Thursday, October 29, 2009

LJI Community Profile: Housing Advocate Sam Jackson Speaks Out About Tomorrow's Visit From The UN

Sam Jackson is a housing activist and the founder of the housing rights organization May Day New Orleans. Below is a short discussion with Sam about tomorrow's visit from United Nations Special Rapporteur on Housing Raquel Rolnik.

LJI: What should New Orleanians know about tomorrow's visit from the UN Special Rapporteur on Housing?
Sam: This is a very important visit for New Orleans and the Gulf Coast. Having these high profile international guests should bring hope to all us concerned about Gulf Coast recovery, because it shows that even if our government doesn't view adequate housing as a human right, maybe there are people around the world that do.

LJI: What is adequate housing?
Decent housing, low income housing, fair housing. Anything that would make a family comfortable. For instance, folks in New Orleans can't afford to rent right now. We need adequate, affordable housing, so low income folks can have a place to stay.

LJI: What can the UN do to improve conditions on the Gulf Coast?
I'll be honest with you. The UN cant do anything directly. They can't change US law. They can't bring a lawsuit. But what the UN can do, they can raise questions with the US government about these issues, and bring international pressure on the US to do something. They can raise the issue about doing something to fix some of our laws - like the Stafford Act, which doesn't guarantee any kind of rights to the victims of disasters.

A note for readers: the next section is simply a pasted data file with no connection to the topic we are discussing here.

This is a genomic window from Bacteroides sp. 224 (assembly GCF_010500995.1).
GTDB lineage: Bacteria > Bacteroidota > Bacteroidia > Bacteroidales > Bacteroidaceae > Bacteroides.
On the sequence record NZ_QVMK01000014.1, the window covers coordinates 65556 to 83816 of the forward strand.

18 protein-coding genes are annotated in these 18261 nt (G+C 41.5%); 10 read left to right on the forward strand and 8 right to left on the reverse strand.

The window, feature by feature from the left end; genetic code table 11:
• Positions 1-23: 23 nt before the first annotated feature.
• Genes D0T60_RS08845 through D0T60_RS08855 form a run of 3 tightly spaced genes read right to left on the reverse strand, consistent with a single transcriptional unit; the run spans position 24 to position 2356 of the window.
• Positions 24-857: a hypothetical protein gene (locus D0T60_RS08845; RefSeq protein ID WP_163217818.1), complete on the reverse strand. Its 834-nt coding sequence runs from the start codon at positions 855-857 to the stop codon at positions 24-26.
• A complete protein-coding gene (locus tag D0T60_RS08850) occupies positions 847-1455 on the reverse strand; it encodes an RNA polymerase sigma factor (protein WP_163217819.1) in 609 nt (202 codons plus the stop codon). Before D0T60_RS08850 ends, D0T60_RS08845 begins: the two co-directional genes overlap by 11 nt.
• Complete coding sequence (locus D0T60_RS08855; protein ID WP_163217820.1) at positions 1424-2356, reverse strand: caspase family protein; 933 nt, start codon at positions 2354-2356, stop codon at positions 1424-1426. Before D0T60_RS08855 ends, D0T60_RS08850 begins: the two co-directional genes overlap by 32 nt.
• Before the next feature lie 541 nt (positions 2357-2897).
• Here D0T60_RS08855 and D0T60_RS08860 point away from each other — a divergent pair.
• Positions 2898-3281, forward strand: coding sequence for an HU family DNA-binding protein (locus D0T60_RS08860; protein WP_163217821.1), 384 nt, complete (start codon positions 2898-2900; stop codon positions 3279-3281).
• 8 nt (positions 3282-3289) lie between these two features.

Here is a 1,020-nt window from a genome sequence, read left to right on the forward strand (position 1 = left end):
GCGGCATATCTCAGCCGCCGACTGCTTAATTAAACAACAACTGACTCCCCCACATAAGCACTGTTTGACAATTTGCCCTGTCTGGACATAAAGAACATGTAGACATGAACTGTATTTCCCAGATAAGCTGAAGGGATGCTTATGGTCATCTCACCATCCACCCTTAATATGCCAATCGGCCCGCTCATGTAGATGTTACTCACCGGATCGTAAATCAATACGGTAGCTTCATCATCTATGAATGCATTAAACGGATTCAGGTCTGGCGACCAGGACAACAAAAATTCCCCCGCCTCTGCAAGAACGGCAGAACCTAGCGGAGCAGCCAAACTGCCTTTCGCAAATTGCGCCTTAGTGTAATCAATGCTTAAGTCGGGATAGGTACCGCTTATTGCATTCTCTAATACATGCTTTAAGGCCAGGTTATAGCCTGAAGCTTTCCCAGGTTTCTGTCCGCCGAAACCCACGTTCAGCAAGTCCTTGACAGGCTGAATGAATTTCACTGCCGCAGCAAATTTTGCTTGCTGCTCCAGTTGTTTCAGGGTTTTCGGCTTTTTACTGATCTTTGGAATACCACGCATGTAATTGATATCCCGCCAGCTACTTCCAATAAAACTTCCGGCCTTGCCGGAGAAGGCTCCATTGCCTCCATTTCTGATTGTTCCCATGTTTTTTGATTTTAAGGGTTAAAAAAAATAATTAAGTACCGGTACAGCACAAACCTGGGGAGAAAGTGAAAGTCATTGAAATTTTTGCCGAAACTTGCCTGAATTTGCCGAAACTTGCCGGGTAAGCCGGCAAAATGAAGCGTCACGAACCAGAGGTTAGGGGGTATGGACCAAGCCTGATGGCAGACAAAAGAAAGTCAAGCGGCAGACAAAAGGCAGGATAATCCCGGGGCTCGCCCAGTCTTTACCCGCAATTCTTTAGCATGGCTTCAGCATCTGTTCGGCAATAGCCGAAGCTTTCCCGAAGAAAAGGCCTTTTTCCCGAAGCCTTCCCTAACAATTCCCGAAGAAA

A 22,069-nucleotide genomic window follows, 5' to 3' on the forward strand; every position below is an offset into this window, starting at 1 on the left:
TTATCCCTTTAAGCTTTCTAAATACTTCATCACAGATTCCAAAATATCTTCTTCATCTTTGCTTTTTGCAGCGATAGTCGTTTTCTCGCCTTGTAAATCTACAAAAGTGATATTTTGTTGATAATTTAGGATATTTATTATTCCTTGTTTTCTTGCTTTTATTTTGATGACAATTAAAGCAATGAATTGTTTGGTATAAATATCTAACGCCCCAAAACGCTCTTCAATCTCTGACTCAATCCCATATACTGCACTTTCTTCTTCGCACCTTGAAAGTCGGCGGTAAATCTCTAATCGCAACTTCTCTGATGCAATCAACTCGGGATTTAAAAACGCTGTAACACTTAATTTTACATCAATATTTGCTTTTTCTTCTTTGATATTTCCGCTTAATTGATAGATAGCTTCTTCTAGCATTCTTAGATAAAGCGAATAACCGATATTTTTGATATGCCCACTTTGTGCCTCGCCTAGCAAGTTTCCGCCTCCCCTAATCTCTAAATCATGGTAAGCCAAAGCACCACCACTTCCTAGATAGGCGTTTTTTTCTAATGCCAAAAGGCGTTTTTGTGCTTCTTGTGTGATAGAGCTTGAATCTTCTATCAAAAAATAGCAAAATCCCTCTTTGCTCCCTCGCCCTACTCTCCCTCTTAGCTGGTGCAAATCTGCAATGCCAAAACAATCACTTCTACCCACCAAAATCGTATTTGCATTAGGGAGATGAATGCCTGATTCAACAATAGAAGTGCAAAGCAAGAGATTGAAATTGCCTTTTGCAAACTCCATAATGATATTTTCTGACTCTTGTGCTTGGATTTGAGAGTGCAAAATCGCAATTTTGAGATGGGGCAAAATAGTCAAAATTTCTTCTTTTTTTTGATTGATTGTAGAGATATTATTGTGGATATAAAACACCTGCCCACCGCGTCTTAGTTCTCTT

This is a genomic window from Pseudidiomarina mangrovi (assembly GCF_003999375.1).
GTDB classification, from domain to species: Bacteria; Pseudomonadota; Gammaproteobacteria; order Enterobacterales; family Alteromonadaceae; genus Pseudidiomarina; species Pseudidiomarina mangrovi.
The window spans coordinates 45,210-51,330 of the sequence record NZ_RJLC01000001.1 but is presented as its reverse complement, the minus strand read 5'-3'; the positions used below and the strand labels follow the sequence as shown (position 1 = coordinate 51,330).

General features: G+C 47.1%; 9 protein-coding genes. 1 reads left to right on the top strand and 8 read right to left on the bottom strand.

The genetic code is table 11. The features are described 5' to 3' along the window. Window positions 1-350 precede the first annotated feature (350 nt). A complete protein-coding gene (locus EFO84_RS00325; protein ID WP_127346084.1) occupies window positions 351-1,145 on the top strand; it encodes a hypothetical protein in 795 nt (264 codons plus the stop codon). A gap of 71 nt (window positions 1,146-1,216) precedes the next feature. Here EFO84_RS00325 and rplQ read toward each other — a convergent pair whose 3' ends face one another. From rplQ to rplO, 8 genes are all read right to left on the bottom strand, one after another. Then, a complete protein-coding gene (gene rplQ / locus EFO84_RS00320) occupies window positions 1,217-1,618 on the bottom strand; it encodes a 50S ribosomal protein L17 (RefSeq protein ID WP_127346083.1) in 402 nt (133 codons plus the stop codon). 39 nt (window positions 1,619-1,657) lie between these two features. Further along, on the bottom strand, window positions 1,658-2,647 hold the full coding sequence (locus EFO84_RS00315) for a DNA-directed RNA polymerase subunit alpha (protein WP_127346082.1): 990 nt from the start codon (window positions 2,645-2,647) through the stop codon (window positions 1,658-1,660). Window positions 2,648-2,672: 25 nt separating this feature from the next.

As it is now, we cant get anyone in the government to pay attention to what happened here. So we bring in the UN representatives and let them know what's happening, and then people start to ask, why do we have to get folks from outside the country to come visit us? Why couldn't we get folks from our own government to visit?

That's why we need international pressure. The UN is important for the pressure they bring. And this is not just for New Orleans, this is happening in six cities. This visit has already been a major event in New York and all other places they've been visiting.

LJI: Why should people from New Orleans come out tomorrow night to make their voices heard by the UN?
Sam: I urge people to participate, come out and speak their mind. Folks got human rights. All of us. Folks need to come out to let the world know what happened here. I would say to people: This is your country, most of you have lived for generations and generations here. If you don't fight now, our grandchildren will be going through the same thing. Right now, all around the US, the poor is really left out. This could be a once in a lifetime chance to do something that takes this struggle up to another level.

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